Benjamin Franklin and Religion04 Sep 2015, Posted by The Franklin You Thought You Knew in
Benjamin Franklin and Religion
So much is made today of the religious beliefs in the lives of public figures, especially politicians and political candidates. It seems that one almost has to declare strong Christian alliances in order to satisfy certain audiences, whether one seems to practice those principles or not. People these days often wonder about the religious beliefs of our founders, and frequently align them with their own. The problem with this thinking is that it would appear that public figures in the eighteenth century tended to view religion as a private matter. It just didn’t come up in public debate. I have been asked, as Benjamin Franklin, about my religious situation many times.
Let us look at Franklin and religion.
Benjamin Franklin was born in Puritan Boston at the dawn of the eighteenth century, to a devout family. Josiah Franklin was active in the Old South Church, and certainly taught his children about his faith. He even intended for Benjamin to go to Harvard and become a clergyman, noting the obvious intelligence of the boy. Josiah soon realized that the bright young Ben was also questioning and sometimes contentious when it came to questions of religion. Ben rejected the Calvinist doctrine that was central to Puritan belief, and Josiah abandoned any hope of grooming Ben for the clergy. In fact, he took him out of school after two years and apprenticed him to a trade.
It would be a mistake to assume that Franklin therefore had no interest in religious things.
Throughout his life he addressed the matter many times, in many different ways. Although he became a member of Christ Church, the Anglican, then Episcopal “nation’s church”, that seems to have been because of his wife’s family history with that church. He continued to rent a pew, near the back, because it was cheaper and so that he could enter late and leave early. Church attendance and ritual were not important for Franklin, but rather, he said, “we serve God best when we serve our fellow man.” The denomination he seemed to admire most were the Presbyterians, with their emphasis on good works. ( Never mind that they espoused the Calvinist doctrine that he rejected.)
An interesting relationship in Ben’s life was his friendship with George Whitefield, the English evangelist.
Whitefield came to America during the Great Awakening, a religious revival that was sweeping America and Europe. Franklin was impressed with the power of Whitefield’s preaching, and the way that he could address hundreds on the street, and still be heard more than a block away. This street preaching was increasingly necessary because local clergy were jealous of Whitefield’s success, and refused him access to their pulpits. Franklin seemed to find this repugnant in William Penn’s city of religious freedom, so he set about to have a building erected for visiting ministers to use for their services. He declared that it would be available for visiting clergy regardless of their religion, “…even if they be Mohametens (Muslims).” The building later became the first home of the University of Pennsylvania. So, Franklin believed strongly in that religious freedom Penn had established in Pennsylvania.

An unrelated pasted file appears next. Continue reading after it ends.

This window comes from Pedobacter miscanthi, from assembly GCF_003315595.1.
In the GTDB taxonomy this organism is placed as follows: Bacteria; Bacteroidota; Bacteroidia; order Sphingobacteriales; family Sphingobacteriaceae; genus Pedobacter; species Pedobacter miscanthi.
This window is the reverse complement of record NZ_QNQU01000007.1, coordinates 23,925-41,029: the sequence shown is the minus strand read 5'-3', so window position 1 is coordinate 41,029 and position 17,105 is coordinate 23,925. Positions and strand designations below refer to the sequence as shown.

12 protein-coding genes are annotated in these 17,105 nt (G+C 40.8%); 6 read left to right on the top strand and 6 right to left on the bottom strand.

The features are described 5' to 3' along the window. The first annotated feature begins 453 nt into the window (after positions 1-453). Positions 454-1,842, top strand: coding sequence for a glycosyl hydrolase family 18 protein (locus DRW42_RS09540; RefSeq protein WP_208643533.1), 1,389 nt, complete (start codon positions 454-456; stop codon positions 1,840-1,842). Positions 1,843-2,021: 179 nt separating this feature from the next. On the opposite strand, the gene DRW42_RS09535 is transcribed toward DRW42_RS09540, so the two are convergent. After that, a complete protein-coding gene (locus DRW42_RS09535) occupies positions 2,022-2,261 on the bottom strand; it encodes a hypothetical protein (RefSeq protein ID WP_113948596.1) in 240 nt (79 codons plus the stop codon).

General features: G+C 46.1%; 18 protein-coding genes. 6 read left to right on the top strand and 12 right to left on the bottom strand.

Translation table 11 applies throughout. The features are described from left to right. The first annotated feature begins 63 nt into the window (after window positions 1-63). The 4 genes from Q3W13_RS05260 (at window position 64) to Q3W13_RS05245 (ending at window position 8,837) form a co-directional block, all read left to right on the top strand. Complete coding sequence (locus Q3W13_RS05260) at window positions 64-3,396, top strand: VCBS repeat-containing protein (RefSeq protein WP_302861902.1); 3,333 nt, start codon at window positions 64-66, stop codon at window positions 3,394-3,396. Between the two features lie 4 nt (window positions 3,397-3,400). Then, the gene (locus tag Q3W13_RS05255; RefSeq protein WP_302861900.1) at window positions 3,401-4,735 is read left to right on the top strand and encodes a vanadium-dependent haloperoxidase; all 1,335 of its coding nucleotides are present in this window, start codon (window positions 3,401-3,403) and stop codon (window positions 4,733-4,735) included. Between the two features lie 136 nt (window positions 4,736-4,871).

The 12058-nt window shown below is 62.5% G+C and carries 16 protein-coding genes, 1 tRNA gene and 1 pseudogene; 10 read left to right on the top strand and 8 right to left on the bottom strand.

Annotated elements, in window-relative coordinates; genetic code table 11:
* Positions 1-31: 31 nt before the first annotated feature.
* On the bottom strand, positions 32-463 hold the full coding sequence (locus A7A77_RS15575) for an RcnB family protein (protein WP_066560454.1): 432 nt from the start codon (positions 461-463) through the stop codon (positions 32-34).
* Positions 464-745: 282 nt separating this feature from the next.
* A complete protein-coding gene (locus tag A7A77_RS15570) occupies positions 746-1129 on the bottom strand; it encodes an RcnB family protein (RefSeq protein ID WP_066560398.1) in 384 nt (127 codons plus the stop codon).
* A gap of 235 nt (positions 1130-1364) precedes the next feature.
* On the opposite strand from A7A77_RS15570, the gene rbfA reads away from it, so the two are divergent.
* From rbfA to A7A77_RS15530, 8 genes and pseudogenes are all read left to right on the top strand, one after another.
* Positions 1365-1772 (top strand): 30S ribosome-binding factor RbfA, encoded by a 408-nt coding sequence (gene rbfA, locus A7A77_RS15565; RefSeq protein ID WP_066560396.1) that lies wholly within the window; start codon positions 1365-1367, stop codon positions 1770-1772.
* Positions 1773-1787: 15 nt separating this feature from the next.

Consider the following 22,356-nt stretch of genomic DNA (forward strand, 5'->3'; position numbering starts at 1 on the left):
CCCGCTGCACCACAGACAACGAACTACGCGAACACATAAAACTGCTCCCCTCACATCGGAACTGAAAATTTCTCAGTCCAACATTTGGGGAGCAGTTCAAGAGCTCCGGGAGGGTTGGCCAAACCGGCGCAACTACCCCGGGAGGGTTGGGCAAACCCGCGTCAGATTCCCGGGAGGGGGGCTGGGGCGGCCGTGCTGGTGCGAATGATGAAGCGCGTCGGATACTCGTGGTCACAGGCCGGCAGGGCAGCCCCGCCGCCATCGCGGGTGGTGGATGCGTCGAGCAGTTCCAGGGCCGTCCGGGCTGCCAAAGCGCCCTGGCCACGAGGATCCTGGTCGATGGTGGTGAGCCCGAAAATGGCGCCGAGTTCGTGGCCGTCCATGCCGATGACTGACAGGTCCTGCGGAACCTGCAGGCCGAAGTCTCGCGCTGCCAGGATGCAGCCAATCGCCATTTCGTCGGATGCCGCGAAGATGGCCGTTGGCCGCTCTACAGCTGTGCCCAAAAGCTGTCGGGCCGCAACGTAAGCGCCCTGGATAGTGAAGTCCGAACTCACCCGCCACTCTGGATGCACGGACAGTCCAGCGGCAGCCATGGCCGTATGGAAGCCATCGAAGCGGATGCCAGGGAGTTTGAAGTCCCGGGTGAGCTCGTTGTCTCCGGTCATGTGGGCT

He did, in fact, support nearly every religious institution in the city financially, both in his lifetime and after.
When Franklin was in Paris he befriended the Brillon family. He tried to arrange a marriage between his Grandson Temple and one of the Brillion daughters. The Brillions rejected the suggestion, citing the fact that Temple was not Catholic. Ben replied with a “reasonable” argument. He said there were only five basic principles in religion, shared by all the major faiths:
- A benevolent God created the world, and governed it.
- He was to be worshipped and served.
- The best way to serve him was to serve one’s fellow man.
- The soul is immortal.
- Sometime, either now or in the future, virtue will be rewarded and vice punished.
Sect and ritual are like a pastry, wrapped in red or yellow paper, tied with wool or flax thread, none of which affect the contents. The differences are but paper or string.
The argument was rejected.
One other anecdote from Franklin’s time in Paris is a story that he told about an old Frenchman on his deathbed.
The priest had come and suggested that he prepare his soul for death. Montour, the patient, replied that he needn’t do that. He cited a dream that he had had the night before. In that dream he had appeared before St. Peter at the gates of Heaven. He was in line, and listened as each petitioner was questioned by Peter. “What religion have you?”, Peter asked the first one. “I am a Catholic”, the man replied. Very well, come in and sit with the Catholics, said Peter. “And you?”, he asked the next one. “I am an Anglican”, he replied. “Very well, come in and sit with the Anglicans.” The next one replied that he was a Quaker, and was told to sit with the Quakers. Finally, Peter asked Montour, “What religion have you?”, to which he replied, “Alas, I have none”. “Very well, said the Saint, you may sit anywhere you like.”
This story shows Franklin’s mischievous way of teasing, but it also shows his Enlightenment view of matters held sacred by others. So, how do we answer the question of Benjamin Franklin’s religious views? We can only judge him, or anyone else at the time, by what they said and did. Did Franklin practice what he preached, by serving God by serving his fellow man? I believe that he did.